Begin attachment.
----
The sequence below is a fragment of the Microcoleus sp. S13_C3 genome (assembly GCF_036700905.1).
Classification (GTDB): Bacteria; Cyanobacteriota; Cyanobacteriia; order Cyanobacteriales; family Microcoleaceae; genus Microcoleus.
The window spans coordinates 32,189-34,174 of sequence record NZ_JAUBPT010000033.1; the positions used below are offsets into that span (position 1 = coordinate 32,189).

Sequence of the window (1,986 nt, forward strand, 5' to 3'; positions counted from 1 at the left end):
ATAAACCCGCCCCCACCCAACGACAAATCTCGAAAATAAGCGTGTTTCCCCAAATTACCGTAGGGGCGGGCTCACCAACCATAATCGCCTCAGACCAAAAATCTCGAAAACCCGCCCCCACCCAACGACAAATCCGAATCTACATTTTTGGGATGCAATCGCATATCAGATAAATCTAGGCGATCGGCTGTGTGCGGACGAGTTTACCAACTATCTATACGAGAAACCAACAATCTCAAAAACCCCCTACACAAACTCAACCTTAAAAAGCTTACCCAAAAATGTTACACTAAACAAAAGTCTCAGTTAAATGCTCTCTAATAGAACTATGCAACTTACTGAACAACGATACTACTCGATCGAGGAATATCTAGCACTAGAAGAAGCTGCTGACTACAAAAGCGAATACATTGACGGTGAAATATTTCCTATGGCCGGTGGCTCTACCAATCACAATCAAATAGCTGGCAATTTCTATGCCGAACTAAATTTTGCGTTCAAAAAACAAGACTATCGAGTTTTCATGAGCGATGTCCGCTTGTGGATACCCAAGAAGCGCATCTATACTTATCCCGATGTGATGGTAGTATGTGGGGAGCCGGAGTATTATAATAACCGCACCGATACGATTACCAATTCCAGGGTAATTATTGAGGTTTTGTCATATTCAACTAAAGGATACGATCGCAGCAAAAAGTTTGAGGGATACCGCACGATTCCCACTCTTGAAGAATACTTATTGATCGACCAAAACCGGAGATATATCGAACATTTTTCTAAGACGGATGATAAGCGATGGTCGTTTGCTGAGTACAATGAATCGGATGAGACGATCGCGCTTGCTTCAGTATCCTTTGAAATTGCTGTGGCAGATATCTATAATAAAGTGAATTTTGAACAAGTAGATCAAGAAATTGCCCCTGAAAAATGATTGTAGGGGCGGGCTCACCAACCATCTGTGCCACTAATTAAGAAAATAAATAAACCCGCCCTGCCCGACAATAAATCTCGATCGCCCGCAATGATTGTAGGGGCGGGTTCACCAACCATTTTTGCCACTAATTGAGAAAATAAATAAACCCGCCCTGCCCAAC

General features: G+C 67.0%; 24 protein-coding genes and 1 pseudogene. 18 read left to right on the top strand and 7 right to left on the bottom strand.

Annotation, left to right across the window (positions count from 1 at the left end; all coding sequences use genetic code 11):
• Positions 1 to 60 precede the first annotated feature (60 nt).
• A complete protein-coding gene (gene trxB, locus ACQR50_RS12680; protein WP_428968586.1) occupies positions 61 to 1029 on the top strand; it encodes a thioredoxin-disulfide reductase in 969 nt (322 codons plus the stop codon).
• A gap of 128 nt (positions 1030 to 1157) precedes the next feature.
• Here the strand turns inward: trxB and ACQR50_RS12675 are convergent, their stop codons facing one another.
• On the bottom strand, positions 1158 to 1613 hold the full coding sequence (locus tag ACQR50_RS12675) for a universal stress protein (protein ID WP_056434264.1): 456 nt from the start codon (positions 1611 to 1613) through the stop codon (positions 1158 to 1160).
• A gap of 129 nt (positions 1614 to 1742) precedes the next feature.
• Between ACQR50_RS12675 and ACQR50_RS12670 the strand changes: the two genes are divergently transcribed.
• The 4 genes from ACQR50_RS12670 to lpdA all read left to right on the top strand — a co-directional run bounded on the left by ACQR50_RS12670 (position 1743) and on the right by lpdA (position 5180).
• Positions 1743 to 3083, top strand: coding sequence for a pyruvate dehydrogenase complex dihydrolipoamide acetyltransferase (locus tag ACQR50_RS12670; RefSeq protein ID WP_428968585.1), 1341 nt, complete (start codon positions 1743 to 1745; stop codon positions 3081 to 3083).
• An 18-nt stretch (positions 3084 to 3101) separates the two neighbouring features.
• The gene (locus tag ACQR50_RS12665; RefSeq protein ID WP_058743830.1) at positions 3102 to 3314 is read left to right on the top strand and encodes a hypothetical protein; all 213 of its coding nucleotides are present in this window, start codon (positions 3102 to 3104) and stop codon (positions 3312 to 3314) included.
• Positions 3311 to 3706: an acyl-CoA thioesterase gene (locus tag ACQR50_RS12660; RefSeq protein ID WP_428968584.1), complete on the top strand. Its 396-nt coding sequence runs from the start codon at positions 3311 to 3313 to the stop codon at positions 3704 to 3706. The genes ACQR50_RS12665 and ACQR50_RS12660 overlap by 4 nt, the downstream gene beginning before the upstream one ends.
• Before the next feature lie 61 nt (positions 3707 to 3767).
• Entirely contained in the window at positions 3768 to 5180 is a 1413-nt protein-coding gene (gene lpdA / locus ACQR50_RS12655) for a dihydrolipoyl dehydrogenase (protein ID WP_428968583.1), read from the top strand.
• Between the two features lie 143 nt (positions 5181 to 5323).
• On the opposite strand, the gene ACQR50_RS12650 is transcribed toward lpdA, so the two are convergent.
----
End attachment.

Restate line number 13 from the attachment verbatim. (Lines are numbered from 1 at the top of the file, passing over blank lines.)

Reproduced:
• A gap of 129 nt (positions 1614 to 1742) precedes the next feature.